Published by William Morrow on January 22, 2019
Source: the publisher
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At a time when women were supposed to keep the home fires burning, Dorothea Lange, creator of the most iconic photographs of the 20th century, dares to be different. Now, in this riveting new novel by the author of The Other Alcott, we see the world through her eyes…
In 1918, a fearless twenty-two-year old arrives in bohemian San Francisco from the Northeast, determined to make her own way as an independent woman. Renaming herself Dorothea Lange she is soon the celebrated owner of the city’s most prestigious and stylish portrait studio and wife of the talented but volatile painter, Maynard Dixon.
By the early 1930s, as America’s economy collapses, her marriage founders and Dorothea must find ways to support her two young sons single-handedly. Determined to expose the horrific conditions of the nation’s poor, she takes to the road with her camera, creating images that inspire, reform, and define the era. And when the United States enters World War II, Dorothea chooses to confront another injustice—the incarceration of thousands of innocent Japanese Americans.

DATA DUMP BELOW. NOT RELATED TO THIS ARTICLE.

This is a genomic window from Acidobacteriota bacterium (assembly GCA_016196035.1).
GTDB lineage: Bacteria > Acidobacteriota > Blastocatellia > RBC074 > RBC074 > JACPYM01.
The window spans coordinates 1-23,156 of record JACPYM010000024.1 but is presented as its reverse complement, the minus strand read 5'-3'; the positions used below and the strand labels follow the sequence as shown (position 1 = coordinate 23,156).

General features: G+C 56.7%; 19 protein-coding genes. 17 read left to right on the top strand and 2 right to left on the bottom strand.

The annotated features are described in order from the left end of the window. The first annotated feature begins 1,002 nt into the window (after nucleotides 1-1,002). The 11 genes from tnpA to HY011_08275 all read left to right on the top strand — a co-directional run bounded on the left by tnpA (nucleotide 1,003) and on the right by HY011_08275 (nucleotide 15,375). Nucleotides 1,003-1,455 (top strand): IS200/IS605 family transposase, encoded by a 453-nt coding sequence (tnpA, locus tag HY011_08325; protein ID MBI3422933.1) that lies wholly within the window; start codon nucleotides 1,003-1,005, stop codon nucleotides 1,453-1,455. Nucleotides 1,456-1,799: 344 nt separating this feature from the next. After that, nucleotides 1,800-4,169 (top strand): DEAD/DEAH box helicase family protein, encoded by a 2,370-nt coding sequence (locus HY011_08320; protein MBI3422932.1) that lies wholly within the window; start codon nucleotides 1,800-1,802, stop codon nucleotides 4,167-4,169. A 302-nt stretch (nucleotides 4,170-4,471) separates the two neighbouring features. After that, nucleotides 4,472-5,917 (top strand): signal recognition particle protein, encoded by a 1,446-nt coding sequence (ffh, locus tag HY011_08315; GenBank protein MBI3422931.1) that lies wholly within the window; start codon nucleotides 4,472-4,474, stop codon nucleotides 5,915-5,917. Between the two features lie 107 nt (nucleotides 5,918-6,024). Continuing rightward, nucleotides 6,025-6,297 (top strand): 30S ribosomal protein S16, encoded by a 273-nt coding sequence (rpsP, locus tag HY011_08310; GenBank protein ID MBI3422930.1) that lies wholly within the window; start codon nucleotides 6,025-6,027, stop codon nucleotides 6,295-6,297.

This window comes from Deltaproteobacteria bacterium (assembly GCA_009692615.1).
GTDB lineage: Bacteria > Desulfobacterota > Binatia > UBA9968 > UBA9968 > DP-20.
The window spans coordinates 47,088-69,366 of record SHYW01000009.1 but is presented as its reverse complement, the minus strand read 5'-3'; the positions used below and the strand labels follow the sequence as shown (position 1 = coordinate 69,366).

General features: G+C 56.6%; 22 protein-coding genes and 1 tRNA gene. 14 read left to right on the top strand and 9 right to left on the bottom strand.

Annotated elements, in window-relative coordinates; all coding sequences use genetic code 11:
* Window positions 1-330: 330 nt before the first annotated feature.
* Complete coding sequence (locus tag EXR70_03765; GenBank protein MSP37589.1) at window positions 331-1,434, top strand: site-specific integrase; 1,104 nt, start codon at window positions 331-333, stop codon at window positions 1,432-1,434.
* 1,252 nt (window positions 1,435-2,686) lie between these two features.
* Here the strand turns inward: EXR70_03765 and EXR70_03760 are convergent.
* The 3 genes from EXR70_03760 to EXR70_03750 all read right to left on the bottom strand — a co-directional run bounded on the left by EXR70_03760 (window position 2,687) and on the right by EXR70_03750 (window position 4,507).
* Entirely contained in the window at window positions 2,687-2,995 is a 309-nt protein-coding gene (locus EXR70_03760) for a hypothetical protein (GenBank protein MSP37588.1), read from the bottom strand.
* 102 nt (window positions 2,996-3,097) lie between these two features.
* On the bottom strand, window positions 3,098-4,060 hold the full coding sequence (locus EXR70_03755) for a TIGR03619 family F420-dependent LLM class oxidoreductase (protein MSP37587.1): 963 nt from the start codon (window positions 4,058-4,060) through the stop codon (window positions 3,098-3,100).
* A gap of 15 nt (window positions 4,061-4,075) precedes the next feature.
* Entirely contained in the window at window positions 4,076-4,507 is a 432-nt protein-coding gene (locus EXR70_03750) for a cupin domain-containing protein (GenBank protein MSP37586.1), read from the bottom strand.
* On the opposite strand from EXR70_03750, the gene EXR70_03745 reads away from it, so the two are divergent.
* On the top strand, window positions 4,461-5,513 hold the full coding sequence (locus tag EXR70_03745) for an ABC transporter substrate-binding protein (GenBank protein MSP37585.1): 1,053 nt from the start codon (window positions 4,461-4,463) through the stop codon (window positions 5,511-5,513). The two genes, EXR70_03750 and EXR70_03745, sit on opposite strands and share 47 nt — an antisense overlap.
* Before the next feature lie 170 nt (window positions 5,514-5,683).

Learning to See is a gripping account of the ambitious woman behind the camera who risked everything for art, activism, and love. But her choices came at a steep price…
I received this book for free from the publisher in exchange for an honest review. This does not affect my opinion of the book or the content of my review.
It’s so, so funny how life works out sometimes. When I was in high school, my AP US History teacher of all time (my favorite teacher of all time) often started class by showing us iconic images and then facilitated critical thinking discussions about what we were seeing, what may have led the photographer to take the photo, etc etc. He used many of Dorothea Lange’s photographs and they have been cemented in my brain throughout my life, which led me to do the same thing with my own high school-aged kids in our homeschool. We discuss the importance of images, not only to preserve the real history of the time for us to see for ourselves, but also as potential forms of subversion and protest and speaking out.